Is Negative SEO Real?

Like you don’t have enough to do, now there’s this!

Negative SEO is real and its probably the most compelling reason for you to get into the habit of regularly reviewing what is going on with your website.

[socialpug_tweet tweet=”Negative SEO probably best reason to regularly review your site’s data #SmallBiz #seo”style=”2″]

What Is Negative SEO

At its most basic level, Negative SEO is an activity that someone engages in to reduce your website’s visibility on the search engines.

Let’s say that your site has a few pages that are important to your business. These pages are ranking on the first page for very important key-phrases, and they’re sending a lot of business to you.

Now, let’s say that you’re in a competitive industry. One of your competitors would do anything to get an advantage over your business.


[socialpug_tweet tweet=”Negative SEO is an activity that someone engages in to reduce your website’s visibility on the search engines #seo #SmallBiz” style=”2″]

Then all of a sudden all of those pages that were ranking on the first page of Google sending all that business to you are no longer on the first page. In fact, they’re not on the second or even the third page of Google.

Can you feel that pit in your stomach start to grow?

Negative SEO started gaining some notoriety some years ago and then seemed to diminish. At least until about a year or two, ago. That’s when the SEO industry started to see a resurgence in Negative SEO activities.

There are a lot of activities that fall under the umbrella of Negative SEO. Most of the activities are off-site, but some activities are on-site.

Off-Site Negative SEO Tactics

These activities are the easiest to perform so; naturally, they are the most prevalent used. As the name implies, off-site tactics are things that people can do to impact your SEO ranking without ever touching your site.

We’re going to review the 3 most common forms of off-site tactics that get used.

Spammy Backlinks

Backlinks are one of the most important ranking signals for SEO. Google considers the number of and quality of links pointing to a website’s page to be a “vote” that the information on the page receiving the links is good quality and is informative on the topic of the page.


[socialpug_tweet tweet=”Spammy backlinks one of most popular tactics for Negative #SEO #SmallBiz” style=”2″]

As Google views it if other people put a link to your page, then the content must be good.

However, just like everything else, because backlinks are such an important ranking signal, some people started to game the system and started using link farms and poor quality directories to send massive quantities of links to their sites. These backlinks have become known as spam links.

google penguin updateSpam links became such a problem that in 2012 Google released an update to their algorithm called Penguin. The reason for this update was to reduce the use of spammy link building tactics.

Today, there have been a number of iterations of the Penguin update, with each update increasing the pressure not to use spammy backlinks. Now, if your site has a larger quantity of spammy backlinks pointing to it, you can plan on receiving a penalty from Google, and your ranking will drop, sometimes considerably.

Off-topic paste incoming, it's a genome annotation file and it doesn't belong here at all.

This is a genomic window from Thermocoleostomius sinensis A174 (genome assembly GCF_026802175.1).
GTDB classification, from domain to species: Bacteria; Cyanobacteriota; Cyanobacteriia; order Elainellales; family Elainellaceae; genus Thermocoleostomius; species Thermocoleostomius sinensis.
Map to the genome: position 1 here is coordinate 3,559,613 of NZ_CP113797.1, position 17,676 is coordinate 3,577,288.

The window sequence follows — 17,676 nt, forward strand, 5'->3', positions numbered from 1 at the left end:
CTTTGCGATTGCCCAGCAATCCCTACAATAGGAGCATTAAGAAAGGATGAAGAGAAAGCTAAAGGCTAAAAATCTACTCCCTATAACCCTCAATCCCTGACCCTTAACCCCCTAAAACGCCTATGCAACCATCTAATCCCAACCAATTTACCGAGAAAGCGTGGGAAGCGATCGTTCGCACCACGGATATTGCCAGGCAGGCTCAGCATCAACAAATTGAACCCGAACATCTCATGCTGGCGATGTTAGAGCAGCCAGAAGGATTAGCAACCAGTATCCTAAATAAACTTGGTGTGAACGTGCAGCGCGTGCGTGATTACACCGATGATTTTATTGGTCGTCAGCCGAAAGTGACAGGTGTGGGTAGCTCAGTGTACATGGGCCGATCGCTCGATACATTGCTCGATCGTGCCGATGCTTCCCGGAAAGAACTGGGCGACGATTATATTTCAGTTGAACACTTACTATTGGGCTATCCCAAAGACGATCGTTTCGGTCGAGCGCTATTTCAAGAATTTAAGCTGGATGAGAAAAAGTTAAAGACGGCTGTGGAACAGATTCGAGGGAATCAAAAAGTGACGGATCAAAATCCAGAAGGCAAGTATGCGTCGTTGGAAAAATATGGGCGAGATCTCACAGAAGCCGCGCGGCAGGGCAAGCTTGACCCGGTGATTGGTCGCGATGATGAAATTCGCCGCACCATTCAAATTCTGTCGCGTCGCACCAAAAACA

Because of the Penguin penalty, people will use this to create a negative impact on your site. They will create a bunch of links to your site from bad directories, and link farms essentially creating a situation where Google will issue a penalty on your site and drop your ranking position(s)

Content Scraping

This tactic’s focus is on the search engines view of duplicate content. Search engines will rarely show multiple versions of the same content which forces them to choose a page to put in their index. If there is no direction within the code of your site to identify the original or authoritative content, then the search engine will typically index the original content unless they come across the duplicate content first.

When someone uses the scraping tactic for Negative SEO, they will find a page or a number of pages on your site that are, typically, just released with new content. Pages link new products, new services or even new blog posts that have been put up on your site.

Then, they will copy all of the content on those pages and create a large number of other sites and duplicate your content on those pages.

The hope is that they will get Google’s bot to find their pages first, index their pages. By doing that, they will set up a situation where when Google’s bot hits your page, it will consider your site to be the duplicate content and consequently not rank your page.

Fake Reviews

fake ratings negative seoThough nobody knows all of the ranking signals that Google uses to rank a web page there are strong opinions that the reviews that a company receives are a signal that is gaining in importance for a company’s ranking ability.

The search engine’s view of rankings is why the Fake Review tactic of Negative SEO works and unfortunately, this is a tactic that is multiplying.

When using this tactic, someone will often hire someone (i.e., a Fiverr freelancer) to post a lot of negative reviews of your Google My Business profile.